College student Nicole Werner died in car accident. Her boyfriend, Craig, was driving but he wasn't charged with a crime. It was deemed an accident. Now a year later, Craig is back at the same college despite the objections of Nicole's sorority sisters. Shelly, the first witness at the accident scene, is also still living in the area. She has been trying for a year to get the newspapers to correct their inaccurate accounts of the accident, but has been unsuccessful. And Craig's roommate Perry, who has enrolled in a course about death, tells his professor he sees Nicole walking around on campus long after her death.
In The Raising, Laura Kasischke fluctuates between the past and present, revealing bits and pieces of the characters' lives before the accident, while also showing how each of them is dealing with Nicole's death. There is a shroud of mystery about what really happened at the accident site. Why do the newspapers report about Nicole's bloody body when Shelly, who witnessed the accident, didn't see any blood? And why does Perry think he's seeing Nicole walking around on campus?
While Kasischke examines the students involved with Nicole, she also tells the story of Shelly, the witness who finds herself in hot water when she gets involved with one of Nicole's former sorority sisters. And there's Mira, the professor who works with Perry to research Nicole's death, while in the midst of serious marital issues.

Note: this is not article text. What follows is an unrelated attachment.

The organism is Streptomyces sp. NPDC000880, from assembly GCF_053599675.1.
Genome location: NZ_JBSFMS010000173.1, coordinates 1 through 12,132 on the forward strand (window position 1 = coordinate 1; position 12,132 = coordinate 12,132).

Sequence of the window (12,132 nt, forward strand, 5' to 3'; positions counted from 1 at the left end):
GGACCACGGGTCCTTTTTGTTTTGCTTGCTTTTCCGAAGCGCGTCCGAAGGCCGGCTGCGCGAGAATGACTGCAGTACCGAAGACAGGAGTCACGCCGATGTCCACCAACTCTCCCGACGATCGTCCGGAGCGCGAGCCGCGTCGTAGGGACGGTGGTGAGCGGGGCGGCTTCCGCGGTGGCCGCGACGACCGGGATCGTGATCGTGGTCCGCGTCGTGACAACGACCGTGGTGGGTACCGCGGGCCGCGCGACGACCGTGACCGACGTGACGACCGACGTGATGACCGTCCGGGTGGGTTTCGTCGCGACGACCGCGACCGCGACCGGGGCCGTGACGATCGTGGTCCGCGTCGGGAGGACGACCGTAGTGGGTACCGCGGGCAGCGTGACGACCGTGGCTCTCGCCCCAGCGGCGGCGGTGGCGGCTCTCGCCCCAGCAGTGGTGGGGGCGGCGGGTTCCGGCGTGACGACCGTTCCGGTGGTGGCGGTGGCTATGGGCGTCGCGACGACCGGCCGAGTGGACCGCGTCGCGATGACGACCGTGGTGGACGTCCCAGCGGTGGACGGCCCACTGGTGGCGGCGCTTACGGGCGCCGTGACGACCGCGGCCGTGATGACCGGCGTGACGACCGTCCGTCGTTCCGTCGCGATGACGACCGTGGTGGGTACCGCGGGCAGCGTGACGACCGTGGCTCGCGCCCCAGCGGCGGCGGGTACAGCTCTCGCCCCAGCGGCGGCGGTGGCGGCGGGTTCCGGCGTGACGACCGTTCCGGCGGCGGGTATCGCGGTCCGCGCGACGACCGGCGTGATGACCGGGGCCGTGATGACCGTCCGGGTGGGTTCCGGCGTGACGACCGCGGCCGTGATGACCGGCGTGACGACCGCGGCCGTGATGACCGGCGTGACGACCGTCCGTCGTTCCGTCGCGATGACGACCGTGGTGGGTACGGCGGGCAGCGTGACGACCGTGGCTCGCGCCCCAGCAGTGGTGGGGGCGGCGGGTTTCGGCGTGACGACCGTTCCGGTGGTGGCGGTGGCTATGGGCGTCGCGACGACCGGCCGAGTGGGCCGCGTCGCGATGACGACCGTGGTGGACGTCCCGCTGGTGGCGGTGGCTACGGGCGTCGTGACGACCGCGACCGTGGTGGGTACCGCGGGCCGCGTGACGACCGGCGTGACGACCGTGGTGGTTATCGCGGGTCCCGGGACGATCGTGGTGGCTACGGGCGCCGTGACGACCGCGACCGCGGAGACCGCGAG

I read The Raising because it's my book club's June selection. I don't think I would have chosen to read it otherwise, and I have to say I did not enjoy it. While I liked the author's writing enough to possibly try another novel of hers in the future, I didn't like this story. It was quite honestly way too unrealistic for me. I'm not a big fan of books that get into supernatural ideas for the most part. And the fact that the police, school officials and even the FBI didn't manage to look into things more deeply seemed completely outlandish. Perhaps she shouldn't have mentioned the FBI and I may have been able to believe it. But that was a bit too much.
I also didn't care for any of the characters. Mira was probably the one I could identify with most as she's a mother but she was dealing with a lot of issues as the primary breadwinner in her home with a husband who was having a bit of a breakdown. Even with all this drama, I didn't feel a connection to her. Shelly was a more interesting character, but even her choices seemed a bit odd. And I certainly didn't feel anything for any of the college students in the story.
I do think this will make for an interesting discussion during book club about sororities, including hazing, school support and coverups of hazing, attitudes of sorority sisters, etc. I'll be interested to see if there's a difference in how people feel about the book based on whether they were in a sorority or not. I was not and couldn't identify with any of the sorority stuff going on. I agreed with Craig for the most part ~ I could never put up with all the sorority rituals and requirements!
Overall, I think many of the readers of this blog may actually enjoy this book, but it was definitely not for me.
My Rating 2/5
This review was written based on a copy of The Raising that I borrowed from the library.